A GLOBAL church-development agency has warned that ethnic violence in southern Kyrgyzstan could spread throughout Central Asia, as more than a quarter of a million people flee the region. ACT Alliance has staff in the country’s capital, Bishkek.
Tatiana Kotova, of the agency’s Central Asia Forum, said: “It is important that fragile democratic processes are supported not only in Kyrgyzstan, but also in neighbouring Central Asian countries. The risk of the conflict spreading is high, with potentially global repercussions.”
ACT Alliance is made up of more than 100 churches and organisations that offer long-term humanitarian aid and assistance.
At least 174 people have died in rioting in the past week in the southern cities of Osh and Jalal-Albad. Up to 2000 civilians were injured, many of them women and children. An estimated 75,000 ethnic Uzbeks have fled to neighbouring Uzbekistan, and the United Nations has started to fly emergency aid into the region.
The Kyrgyz interim government has accused Maxim Bakiyev, the son of the President ousted from the country in a revolution in April, of being behind the violence. Officials said that he used mercenaries to attack Uzbek households in the region, with the aim of destabilising the interim government. Press reports say that Mr Bakiyev flew into the UK this week and claimed asylum, but the Kyrgyz government has demanded his extradition.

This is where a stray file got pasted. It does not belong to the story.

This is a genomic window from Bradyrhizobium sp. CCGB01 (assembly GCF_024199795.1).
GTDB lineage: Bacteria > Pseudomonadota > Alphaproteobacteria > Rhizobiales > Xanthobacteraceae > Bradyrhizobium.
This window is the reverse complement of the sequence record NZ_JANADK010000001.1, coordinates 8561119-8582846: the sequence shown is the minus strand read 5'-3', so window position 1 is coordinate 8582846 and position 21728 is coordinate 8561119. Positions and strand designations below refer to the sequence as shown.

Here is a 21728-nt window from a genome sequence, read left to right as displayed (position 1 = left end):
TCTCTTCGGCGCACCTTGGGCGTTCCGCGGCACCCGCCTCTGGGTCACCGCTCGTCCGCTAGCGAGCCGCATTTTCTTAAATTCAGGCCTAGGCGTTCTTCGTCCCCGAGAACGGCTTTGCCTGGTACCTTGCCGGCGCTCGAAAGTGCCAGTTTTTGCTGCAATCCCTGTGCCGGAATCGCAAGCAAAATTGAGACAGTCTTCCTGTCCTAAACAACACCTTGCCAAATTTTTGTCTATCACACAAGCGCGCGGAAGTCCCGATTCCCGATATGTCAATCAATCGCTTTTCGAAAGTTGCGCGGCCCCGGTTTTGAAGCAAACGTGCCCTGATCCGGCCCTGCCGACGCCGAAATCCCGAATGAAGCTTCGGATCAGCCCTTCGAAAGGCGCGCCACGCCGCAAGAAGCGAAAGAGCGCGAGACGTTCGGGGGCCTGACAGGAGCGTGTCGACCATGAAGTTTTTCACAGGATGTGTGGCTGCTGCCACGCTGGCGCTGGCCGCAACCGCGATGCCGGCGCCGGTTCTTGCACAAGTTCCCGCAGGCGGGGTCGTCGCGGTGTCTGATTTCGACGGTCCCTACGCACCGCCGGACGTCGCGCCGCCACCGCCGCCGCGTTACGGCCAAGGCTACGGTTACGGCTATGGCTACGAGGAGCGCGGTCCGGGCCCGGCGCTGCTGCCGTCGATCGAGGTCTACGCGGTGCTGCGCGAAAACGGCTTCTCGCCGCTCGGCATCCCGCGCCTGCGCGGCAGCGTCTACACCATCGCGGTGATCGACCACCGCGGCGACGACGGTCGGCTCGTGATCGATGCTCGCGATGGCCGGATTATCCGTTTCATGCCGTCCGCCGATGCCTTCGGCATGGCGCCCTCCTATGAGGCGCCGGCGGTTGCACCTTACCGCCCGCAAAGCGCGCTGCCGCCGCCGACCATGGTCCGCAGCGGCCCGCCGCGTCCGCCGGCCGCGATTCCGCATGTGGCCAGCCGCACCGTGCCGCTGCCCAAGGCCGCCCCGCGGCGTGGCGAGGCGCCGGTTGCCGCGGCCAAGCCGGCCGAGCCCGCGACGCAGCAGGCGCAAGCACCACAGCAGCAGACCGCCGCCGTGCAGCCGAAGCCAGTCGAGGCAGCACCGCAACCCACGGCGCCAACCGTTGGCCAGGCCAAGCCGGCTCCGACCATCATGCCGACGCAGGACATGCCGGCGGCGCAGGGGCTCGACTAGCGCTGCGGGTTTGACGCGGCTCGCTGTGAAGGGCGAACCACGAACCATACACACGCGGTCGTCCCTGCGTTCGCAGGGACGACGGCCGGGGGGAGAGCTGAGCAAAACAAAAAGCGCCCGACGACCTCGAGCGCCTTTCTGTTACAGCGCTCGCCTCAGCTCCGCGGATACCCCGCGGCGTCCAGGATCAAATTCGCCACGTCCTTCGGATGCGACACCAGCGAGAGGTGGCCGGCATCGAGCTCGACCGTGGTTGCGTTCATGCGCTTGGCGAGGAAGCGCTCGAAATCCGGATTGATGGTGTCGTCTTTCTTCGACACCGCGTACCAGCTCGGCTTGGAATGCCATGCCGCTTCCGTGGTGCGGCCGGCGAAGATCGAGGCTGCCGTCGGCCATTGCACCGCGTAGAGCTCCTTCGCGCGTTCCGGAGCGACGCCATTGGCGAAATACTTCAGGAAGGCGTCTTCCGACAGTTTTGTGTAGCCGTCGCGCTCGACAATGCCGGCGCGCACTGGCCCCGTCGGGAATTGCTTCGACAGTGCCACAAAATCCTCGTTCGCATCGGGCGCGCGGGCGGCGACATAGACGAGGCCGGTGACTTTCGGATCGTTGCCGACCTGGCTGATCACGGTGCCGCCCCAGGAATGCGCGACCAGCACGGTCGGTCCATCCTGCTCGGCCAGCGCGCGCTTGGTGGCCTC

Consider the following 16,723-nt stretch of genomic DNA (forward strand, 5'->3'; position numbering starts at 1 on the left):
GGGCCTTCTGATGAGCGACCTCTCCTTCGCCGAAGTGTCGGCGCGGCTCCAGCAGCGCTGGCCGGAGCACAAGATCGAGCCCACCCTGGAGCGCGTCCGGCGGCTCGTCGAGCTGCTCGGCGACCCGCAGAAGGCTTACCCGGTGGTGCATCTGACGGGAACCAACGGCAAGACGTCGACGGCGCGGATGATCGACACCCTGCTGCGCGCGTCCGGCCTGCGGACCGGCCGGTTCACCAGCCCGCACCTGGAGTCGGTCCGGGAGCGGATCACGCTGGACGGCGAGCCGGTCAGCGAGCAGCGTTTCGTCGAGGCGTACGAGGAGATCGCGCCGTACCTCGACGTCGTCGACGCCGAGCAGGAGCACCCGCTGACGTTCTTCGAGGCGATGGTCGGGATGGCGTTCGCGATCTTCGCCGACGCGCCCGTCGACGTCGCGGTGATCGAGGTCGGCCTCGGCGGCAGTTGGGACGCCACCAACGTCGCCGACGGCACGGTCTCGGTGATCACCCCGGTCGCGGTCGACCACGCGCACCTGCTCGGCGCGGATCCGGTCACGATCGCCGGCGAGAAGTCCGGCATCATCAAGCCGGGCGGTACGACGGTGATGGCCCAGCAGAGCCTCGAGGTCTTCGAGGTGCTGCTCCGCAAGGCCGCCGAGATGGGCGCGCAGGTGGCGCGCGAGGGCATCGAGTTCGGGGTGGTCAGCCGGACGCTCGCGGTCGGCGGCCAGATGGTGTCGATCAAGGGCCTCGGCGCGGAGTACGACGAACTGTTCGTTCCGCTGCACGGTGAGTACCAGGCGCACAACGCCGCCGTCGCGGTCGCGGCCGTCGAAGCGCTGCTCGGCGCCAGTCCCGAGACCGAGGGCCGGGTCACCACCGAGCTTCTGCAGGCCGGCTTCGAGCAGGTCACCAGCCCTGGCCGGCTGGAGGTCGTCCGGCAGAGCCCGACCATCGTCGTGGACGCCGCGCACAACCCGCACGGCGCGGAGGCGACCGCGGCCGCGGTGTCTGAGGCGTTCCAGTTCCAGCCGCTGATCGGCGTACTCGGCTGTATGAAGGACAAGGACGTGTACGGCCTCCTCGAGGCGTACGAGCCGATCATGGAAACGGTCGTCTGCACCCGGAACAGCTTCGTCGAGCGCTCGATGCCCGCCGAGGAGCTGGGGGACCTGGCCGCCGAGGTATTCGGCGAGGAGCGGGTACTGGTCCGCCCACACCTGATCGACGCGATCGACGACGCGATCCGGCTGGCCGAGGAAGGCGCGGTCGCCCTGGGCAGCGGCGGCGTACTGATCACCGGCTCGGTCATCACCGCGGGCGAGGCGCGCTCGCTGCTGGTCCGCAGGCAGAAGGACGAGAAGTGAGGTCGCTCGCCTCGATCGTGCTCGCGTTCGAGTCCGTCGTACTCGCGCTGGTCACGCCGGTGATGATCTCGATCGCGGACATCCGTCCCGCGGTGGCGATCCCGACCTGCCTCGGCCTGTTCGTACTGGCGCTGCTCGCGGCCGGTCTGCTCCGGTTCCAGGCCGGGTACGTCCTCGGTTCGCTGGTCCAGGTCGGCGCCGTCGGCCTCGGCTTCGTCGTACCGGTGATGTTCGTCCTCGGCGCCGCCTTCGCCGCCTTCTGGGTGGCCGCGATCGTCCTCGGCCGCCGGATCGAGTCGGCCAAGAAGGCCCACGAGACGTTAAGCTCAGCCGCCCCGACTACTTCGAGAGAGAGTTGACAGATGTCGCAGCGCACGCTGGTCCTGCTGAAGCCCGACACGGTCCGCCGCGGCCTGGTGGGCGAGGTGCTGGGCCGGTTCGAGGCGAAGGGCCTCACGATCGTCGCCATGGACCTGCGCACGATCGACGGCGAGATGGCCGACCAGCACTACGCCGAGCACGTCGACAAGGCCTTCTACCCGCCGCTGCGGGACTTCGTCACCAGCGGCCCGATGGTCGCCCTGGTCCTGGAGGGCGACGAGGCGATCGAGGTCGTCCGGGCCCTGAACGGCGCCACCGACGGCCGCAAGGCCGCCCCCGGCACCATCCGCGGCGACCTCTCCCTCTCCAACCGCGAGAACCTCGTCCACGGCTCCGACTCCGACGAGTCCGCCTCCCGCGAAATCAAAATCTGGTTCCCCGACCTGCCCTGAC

The UN has said that it believes the violence was systematic. It said that the spark had been five simultaneous attacks, mounted by armed men wearing balaclavas.
“We have strong indications that this event was not a spontaneous inter-ethnic clash. . . it was to some degree orchestrated, targeted, and well planned,” a spokesman for the UN High Commissioner for Human Rights, Rupert Colville, said.
Like most Central Asian states, Kyrgyzstan is a tinderbox of ethnic and religious tension. Seventy-five per cent of the population are Muslim, 20 per cent are Russian Orthodox, and five per cent are of other faiths.
Forum 18, a human-rights organisation that monitors religious freedom, has criticised a harsh “religion law”, passed by the former President Bakiyev, which bans children from taking part in religious activities, bans the distribution of religious literature, and orders the re-registration of all religious organisations. The interim government had pledged itself to reform this law.
A missionary working in Kyrgyzstan, Jed Gourlay, wrote in an article for the ANS news service: “Since the revolution, members of our Church, in the capital city of Bishkek, have been having prayer meetings every morning at 7.30. It has been amazing to see these people pouring out their hearts to God for their country, their leaders, for revival, and for unity in our body and among the churches.
“Although multitudes of people are attempting to leave the country, out of fear and instability, the majority of the people in the Church seem to view this as an opportunity for ministry rather than as a reason to flee the country or hide out in their homes.”